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Intro to Engr Homework. Simple Physic Problem.

  1. Oct 8, 2009 #1
    1. The problem statement, all variables and given/known data
    Assume 50 W of power is used to perform each of the following tasks (one at a time).
    a. Lifting 1000kg (1 ton) by one meter.
    b. Lifting 1 g (0.001kg) by one meter.
    (Hint: What is the potential energy gain by the object?)


    How long would it take to complete the first task?
    How long would it take to complete the second task?

    2. Relevant equations
    PE=mgh
    x=1/2at^2+v_0t+x_0 (?)


    3. The attempt at a solution
    In the hint, it says what is the PE gain by the object. All I know is PE=mgh. In this case m=1000kg, g= 9.8, h=1 meter? Is this correct? If so is it simply 9800? Even if it is 9800, how does that help with finding "How long it would take to complete the task"?

    I know i'm solving for T, so a constant acceleration formula that has t but not vfinal is x=1/2at^2+v_0t+x_0. I'm not sure if this is correct though. Does it come to t^2=2/9.8, and you then get the SQRT of that? Or is that completely off?
     
  2. jcsd
  3. Oct 8, 2009 #2
    What is the formula for Power in terms of work (energy) and time?
     
  4. Oct 8, 2009 #3
    P=W/t

    If so, I know power is 50 W correct? Since I want t, would the formula be t= W/p? If so, p= 50, so t= W/50. Now, work, W=Fd? Distance is 1 meter. Force? F=ma? Is this right, or am I running in circles here?
     
  5. Oct 8, 2009 #4
    you're on the right track and almost there! but you already have the the work... work is energy. The object gains potential energy as it is lifted (work is done during the lifting).
     
  6. Oct 8, 2009 #5
    Oh ok. So hmm, if the object gains PE, I guess that is where the hint comes into place.

    PE=mgh correct? m=1000kg, g=9.8, h=1m. Would it just be 9800? t=9800/50=18? 196 seconds?

    And for part b, m=0.001kg, g=9.8, h=1m. Would it be 0.0098? t=0.0098/50=0.000196 seconds?

    Those numbers don't seem right though. Am I missing something?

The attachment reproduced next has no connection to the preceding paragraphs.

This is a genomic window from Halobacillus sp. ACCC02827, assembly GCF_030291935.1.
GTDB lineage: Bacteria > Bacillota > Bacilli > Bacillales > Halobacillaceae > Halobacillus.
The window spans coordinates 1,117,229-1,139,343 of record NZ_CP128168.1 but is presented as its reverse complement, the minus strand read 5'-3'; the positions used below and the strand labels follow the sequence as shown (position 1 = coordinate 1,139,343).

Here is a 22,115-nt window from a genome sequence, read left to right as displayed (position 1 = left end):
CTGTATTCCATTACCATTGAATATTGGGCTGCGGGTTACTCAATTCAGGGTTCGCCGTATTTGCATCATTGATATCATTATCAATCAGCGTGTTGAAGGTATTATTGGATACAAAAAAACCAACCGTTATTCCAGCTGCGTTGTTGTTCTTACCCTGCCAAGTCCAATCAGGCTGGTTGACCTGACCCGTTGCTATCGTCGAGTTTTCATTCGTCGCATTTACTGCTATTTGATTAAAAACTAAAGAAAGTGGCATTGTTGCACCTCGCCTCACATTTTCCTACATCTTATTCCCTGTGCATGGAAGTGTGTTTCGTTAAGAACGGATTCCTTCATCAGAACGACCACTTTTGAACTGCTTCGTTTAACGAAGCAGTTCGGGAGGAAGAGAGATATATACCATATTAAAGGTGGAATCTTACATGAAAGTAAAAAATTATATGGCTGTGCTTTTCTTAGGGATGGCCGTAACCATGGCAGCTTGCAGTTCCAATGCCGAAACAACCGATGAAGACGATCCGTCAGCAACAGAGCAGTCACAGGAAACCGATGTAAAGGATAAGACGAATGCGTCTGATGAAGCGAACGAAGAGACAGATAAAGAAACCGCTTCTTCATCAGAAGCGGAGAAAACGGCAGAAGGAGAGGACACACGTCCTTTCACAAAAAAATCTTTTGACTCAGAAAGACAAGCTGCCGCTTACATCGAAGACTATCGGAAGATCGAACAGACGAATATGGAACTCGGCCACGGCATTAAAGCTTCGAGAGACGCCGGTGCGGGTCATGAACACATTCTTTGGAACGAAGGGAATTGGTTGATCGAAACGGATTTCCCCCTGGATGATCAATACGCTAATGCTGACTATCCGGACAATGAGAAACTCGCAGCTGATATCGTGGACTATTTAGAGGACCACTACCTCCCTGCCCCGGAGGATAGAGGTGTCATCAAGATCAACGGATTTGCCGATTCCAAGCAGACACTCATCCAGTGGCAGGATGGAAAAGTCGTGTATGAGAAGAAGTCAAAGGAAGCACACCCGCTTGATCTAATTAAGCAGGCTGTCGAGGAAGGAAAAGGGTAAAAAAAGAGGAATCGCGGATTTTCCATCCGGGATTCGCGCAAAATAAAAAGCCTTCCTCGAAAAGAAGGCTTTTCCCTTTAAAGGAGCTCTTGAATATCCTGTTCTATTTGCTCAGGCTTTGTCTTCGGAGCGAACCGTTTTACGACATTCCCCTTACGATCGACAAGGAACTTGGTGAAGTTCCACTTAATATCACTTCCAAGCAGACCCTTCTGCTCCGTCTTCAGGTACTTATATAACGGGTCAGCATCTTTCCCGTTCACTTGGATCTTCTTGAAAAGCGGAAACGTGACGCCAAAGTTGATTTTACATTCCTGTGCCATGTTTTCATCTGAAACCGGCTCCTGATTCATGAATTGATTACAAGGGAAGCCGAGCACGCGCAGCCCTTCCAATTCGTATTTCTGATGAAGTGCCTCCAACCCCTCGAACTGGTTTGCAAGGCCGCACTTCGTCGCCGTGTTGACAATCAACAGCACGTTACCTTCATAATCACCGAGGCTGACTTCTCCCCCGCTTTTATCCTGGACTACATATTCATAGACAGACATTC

Last edited: Oct 8, 2009
  7. Oct 8, 2009 #6
    first off, don't forget your units.

    PE=mgh and t=W/P (remember that P is a capital letter for Power, small p is for pressure used in other equations)

    a.)
    PE=1000*9.81*1 = 9810J (Joules for energy and for work)
    That means that 9810J of work is done in lifting the 1ton object 1m (or 9800J depending on how accurate you make your gravity value)
    Therefore t=9810/50 = 196 seconds. correct

    b.)
    PE=0.001*9.81*1 = 0.00981J
    That means that 0.00981J of work is done in lifting the 1g object 1m (or 0.0098J depending on how accurate you make your gravity value). This is less work than required to lift 1 ton. This makes sense doesn't it?
    Therefore t=0.00981/50 = 0.000196 seconds. correct

    I am glad you're asking yourself if those answers make sense. This an important step in every problem. It's a bit difficult to imagine power and energy, because there aren't many references, but we do expect a little motor of 50W to lift 1 ton much slower than to lift 1g, so the answers seem good relative to each other. I think that the answers make sense.
     
  8. Oct 8, 2009 #7
    Thank you radargon! I appreciate your help. But there is something else. The next problem says "Although most adults can exert 50W of power, it is clear that neither of the two tasks described in (top problem) can be done by a human. In fact, we have a preferred combination of force and speed at which we can exert the most power. Assume the maximum power we can exert is 100W. What is a reasonable combination of object weight and speed for which you can perform a weight lifting task at 100W power level?

    Ehhh....any ideas?
     
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